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A Reader’s Guide to Safety & Adverse Event Data From Vaccine Trials

The competition for the “honor” of being the most confusing part of clinical trial results is fierce. I don’t think technical terms are even the worst part of it. It’s apparently simple words and concepts that mean something quite different in everyday language that trip people up the most.

I think information about adverse events – safety and tolerability – “wins” this crown, hands down, especially with vaccines. Here’s a tour of a landscape that may sound obvious, but often isn’t what you might think.

Events vs effects and reactions

This is critical. Just because an unwanted thing happened – an adverse event – doesn’t mean it was an effect or reaction. Almost always, the data you will see are for adverse events – regardless of what words are used to describe them. (Both adverse events and effects are abbreviated as AEs.)

Take headaches, for example. They’re common in everyday life. Say 14% of the people who got a vaccine had a mild headache in the next few days. If 11% of the people in the control group had one too, the vaccine didn’t cause mild headaches in 14% of people – it did so in perhaps a few percent.

There are 2 ways to tell in clinical trials what adverse outcomes were, or might have been, caused by vaccines, and both involve serious investigation:

  1. Routinely assess how often particular events happen in the vaccinated and control groups: if it’s definitely higher in the vaccinated group, it’s likely to be an effect; and
  2. Investigate each potentially important event, to try to pin down if it was vaccine-related, and if it’s happening at a normal rate.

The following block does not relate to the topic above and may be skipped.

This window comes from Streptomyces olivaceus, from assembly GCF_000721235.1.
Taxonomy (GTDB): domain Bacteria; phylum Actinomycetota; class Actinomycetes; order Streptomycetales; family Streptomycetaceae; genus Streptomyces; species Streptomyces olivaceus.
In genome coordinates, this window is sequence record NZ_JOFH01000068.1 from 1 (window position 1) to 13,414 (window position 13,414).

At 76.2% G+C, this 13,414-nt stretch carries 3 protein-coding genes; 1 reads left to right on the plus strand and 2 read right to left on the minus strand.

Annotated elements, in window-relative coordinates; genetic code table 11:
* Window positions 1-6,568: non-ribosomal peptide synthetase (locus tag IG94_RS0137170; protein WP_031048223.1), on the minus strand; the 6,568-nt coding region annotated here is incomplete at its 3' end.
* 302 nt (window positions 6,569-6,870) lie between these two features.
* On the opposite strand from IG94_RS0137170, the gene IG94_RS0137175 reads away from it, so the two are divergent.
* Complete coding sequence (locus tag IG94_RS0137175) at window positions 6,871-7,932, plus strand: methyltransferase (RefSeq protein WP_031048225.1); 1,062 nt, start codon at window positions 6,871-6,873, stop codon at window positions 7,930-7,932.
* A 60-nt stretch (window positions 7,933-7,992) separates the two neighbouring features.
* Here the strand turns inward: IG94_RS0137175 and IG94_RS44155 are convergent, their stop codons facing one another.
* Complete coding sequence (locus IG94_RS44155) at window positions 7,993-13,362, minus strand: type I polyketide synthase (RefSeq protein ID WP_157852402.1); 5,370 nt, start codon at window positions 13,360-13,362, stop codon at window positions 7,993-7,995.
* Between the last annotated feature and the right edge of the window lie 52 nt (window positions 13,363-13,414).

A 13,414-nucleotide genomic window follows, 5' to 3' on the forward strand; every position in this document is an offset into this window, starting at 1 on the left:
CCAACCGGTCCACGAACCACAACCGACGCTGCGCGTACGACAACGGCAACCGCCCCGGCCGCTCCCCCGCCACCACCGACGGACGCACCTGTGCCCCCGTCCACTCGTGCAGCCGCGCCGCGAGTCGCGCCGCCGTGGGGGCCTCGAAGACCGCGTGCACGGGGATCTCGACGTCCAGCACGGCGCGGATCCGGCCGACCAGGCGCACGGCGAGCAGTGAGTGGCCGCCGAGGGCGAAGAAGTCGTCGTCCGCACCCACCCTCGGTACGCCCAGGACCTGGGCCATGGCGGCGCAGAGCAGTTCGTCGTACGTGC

The monitoring in the first point above could involve routine testing, or testing a subgroup of people. In a vaccine trial, that could be running blood counts, for example. But the main type we hear about comes from vaccinated people monitoring themselves for possible reactions – so-called solicited adverse events.

Solicited vs unsolicited or spontaneously reported adverse events

Solicited adverse events are a list of events/symptoms that participants are specifically asked to record. If that’s not done in a consistent, structured way, the rate of adverse events is likely to be under-estimated. The less thoroughly researchers look, the fewer they’ll find – and the rate of adverse events they report could be artificially low.

A vaccine trial should have a structured method for soliciting adverse events for the week after vaccination, either for everyone, or for a large enough representative subset of people. That’s because vaccines stimulate the immune system, and that stimulation can cause a well-known set of adverse reactions (called reactogenicity). Normal immune reactions are transient, which means they go away on their own, usually within a day or two. People ideally keep a diary for the first week, filling in details according to clear instructions about what to look for and record.

Here’s a tweet from a participant in the phase 3 trial of the Novavax Covid vaccine in the UK, to give you an idea of what a thorough approach to soliciting adverse events is like:

Note: ginger nuts are a type of cookie – not for accurate data collection, but a nice gesture!